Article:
It’s gonna cost an arm and a leg to demolish the Astrodome

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The Houston Astrodome has sat empty for years and has been without a professional sports team in it for a decade. But it still stands, right next door to Reliant Stadium, legally unfit for habitation. It has to be demolished, right?

Sure, bit it’s gonna cost a king’s ransom to do it, and much much more than other previous stadium demolitions:

The 2010 study estimated the cost of demolition at $78 million, including $10 million for asbestos removal and $10 million to put a “plaza” on the site after demolition. That does not include the $29.9 million the county still owes on the building …

The priciest stadium demolition a Houston Chronicle examination found was $22 million for New York’s Yankee Stadium, which was completed in 2010. Indianapolis’ RCA Dome cost $13 million to raze in 2008. The Seattle Kingdome was imploded in 2000 for about $10 million, as was Giants Stadium in New Jersey, which was razed in 2010. All had seating capacities similar to or larger than the Astrodome.

According to the article, the higher price is due to the nature of the foundation, the proximity to the other football stadium, asbestos, etc.  Experts quoted in the article are dubious, however.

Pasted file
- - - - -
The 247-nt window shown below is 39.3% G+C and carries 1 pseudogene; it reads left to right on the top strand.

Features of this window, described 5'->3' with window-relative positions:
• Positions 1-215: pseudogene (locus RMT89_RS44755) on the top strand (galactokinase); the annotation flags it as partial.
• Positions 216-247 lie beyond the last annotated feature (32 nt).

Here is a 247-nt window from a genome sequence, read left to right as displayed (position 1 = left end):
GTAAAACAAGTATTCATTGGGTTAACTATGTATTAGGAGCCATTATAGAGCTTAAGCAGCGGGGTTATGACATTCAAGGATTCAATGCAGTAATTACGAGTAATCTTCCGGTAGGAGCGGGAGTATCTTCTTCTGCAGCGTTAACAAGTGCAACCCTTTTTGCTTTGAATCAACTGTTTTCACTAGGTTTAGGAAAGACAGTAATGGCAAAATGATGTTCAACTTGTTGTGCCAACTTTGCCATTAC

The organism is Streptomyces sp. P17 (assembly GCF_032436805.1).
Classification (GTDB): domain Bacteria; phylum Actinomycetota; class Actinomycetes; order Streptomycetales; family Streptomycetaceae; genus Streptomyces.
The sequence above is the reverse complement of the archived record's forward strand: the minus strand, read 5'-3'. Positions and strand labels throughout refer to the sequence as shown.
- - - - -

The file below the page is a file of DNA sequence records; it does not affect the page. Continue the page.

In other news, the Astrodome cost $35 million to build, which in current dollars is about $250 million and change.  And yet there will still be other cities in the future who will eagerly build stadiums, ballparks and arenas for the local nine, five and eleven.

Ronald Acuna tops Keith Law’s top-100 prospect list

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ESPN’s Keith Law has released his annual top-100 prospects list. According to Law, Braves outfielder Ronald Acuna is the number one prospect in baseball.

After blazing through High-A and Double-A ball last season, Acuna was the youngest player in Triple-A in 2017. He was 19 years-old all season long and put up a fantastic line of .335/.384/.534 in 486 plate appearances at Double and Triple-A. He then went on to star in the Arizona Fall League, leading that circuit in homers. Law, who is not one to throw hyperbolic comps around, says, “if Acuna stays in center and maxes out his power, he’s going to be among the best players in baseball, with a Mike Trout-ish profile.”

Acuna, who is 20 now, is likely play the bulk of the season in Atlanta, even if he’s kept down at Triple-A for the first couple of weeks of the season to manipulate his service time, er, I mean to allow him to develop his skills more fully. Or something. Given the presence of reigning Gold Glove center fielder Ender Inciarte, Acuna is not likely to man center for the Braves this year, but Law says he’d be a plus right field defender, which could make the Braves outfield Death to Flying Things in 2018. At least when Nick Markakis is not playing.

Number two on the list: Blue Jays third base prospect Vladimir Guerrero Jr. As law notes, the name may be familiar but he’s not very much like his old man. Mostly because young Vlad can take a walk. Which is better, even if it’s nowhere near as fun as swinging at balls that bounce in the dirt first.

For the other 98, you’ll have to click through.